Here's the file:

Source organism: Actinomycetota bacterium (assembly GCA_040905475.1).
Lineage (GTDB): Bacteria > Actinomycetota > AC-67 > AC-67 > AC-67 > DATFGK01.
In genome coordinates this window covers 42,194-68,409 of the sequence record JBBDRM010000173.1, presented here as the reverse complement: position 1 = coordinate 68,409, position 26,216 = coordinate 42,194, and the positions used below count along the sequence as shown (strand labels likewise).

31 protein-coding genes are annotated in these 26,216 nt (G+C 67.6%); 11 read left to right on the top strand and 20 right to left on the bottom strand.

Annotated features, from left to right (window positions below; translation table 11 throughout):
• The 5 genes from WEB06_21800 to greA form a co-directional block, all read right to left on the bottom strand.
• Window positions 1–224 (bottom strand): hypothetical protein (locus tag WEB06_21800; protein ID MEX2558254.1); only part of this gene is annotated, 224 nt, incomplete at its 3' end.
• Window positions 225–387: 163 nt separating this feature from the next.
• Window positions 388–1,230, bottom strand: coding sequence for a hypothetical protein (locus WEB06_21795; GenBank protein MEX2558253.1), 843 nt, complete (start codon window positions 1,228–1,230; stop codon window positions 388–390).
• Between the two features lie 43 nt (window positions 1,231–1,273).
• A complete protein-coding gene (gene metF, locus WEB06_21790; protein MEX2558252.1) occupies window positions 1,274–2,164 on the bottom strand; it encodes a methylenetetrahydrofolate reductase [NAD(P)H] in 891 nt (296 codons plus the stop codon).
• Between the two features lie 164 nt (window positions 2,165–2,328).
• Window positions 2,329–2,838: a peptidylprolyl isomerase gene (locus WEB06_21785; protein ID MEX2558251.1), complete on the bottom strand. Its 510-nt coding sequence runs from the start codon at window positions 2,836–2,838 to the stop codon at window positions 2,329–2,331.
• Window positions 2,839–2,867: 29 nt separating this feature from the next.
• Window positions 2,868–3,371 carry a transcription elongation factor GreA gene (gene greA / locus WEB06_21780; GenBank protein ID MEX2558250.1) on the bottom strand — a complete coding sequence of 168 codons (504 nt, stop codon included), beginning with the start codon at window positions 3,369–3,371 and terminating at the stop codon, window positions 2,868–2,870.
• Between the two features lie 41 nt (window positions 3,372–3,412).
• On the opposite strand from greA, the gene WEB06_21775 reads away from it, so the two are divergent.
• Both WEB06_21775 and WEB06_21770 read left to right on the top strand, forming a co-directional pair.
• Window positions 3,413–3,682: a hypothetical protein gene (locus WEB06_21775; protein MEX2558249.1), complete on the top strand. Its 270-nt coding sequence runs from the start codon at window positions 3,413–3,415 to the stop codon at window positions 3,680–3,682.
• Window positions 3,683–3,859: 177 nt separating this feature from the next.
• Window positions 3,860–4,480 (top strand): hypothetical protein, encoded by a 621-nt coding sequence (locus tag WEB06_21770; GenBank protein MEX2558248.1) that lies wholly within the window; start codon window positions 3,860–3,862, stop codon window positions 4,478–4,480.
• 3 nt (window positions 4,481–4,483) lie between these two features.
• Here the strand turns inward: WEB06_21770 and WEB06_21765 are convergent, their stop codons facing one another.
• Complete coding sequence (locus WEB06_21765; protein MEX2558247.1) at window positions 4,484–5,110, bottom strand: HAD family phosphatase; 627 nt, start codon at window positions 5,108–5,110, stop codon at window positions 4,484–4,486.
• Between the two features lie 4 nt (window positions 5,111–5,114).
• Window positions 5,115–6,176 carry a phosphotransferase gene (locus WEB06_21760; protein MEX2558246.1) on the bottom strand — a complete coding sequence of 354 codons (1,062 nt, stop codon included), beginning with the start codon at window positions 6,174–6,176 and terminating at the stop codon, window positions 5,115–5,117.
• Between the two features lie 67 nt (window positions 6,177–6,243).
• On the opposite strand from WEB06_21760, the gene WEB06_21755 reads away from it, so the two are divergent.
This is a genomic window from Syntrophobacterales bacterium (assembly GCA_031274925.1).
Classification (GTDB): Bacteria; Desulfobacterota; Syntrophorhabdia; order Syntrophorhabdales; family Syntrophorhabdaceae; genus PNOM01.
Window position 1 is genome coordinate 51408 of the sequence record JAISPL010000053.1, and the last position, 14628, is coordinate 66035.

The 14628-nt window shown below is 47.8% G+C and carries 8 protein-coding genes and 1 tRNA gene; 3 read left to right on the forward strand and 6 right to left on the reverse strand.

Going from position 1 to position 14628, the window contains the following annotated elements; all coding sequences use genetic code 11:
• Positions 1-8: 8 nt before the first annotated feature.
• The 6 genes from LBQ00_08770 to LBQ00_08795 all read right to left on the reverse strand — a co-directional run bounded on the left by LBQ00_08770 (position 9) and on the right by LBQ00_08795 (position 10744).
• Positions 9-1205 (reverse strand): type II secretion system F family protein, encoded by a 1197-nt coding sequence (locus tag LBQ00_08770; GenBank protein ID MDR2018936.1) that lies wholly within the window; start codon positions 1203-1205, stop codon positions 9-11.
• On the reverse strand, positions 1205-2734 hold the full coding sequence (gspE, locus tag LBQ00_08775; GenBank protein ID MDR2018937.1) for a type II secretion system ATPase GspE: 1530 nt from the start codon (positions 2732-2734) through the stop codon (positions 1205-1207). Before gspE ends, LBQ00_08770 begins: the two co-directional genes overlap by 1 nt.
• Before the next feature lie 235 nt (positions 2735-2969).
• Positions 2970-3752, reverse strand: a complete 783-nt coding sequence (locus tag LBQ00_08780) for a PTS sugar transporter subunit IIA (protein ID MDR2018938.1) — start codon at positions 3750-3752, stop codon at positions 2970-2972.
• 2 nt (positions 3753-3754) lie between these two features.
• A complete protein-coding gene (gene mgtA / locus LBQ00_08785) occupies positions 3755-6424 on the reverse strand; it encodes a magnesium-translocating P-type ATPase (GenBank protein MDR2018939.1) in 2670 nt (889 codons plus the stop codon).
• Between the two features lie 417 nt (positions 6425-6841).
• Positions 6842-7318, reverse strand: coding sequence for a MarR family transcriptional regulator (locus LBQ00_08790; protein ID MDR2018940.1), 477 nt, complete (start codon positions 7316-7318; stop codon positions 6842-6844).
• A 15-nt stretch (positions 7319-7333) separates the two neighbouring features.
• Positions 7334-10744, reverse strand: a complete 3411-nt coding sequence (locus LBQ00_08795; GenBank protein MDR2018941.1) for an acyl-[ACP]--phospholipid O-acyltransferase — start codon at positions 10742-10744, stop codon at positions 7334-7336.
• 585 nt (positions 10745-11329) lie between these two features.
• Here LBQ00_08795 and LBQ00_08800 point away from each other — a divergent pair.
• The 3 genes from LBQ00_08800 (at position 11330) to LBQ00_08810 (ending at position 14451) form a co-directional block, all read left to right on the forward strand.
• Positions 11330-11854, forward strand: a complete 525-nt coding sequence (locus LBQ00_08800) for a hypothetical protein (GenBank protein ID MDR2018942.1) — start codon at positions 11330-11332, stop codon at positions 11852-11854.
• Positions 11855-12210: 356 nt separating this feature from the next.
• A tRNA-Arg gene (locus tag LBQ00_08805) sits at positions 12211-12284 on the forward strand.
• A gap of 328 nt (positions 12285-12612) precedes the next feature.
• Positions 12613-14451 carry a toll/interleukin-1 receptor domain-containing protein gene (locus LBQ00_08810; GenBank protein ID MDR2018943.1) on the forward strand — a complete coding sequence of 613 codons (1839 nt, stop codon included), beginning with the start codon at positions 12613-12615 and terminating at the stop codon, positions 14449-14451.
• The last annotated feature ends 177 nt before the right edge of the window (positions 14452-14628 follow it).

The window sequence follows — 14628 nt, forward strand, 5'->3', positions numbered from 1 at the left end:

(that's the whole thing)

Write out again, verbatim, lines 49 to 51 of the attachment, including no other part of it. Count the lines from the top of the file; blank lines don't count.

• Positions 11330-11854, forward strand: a complete 525-nt coding sequence (locus LBQ00_08800) for a hypothetical protein (GenBank protein ID MDR2018942.1) — start codon at positions 11330-11332, stop codon at positions 11852-11854.
• Positions 11855-12210: 356 nt separating this feature from the next.
• A tRNA-Arg gene (locus tag LBQ00_08805) sits at positions 12211-12284 on the forward strand.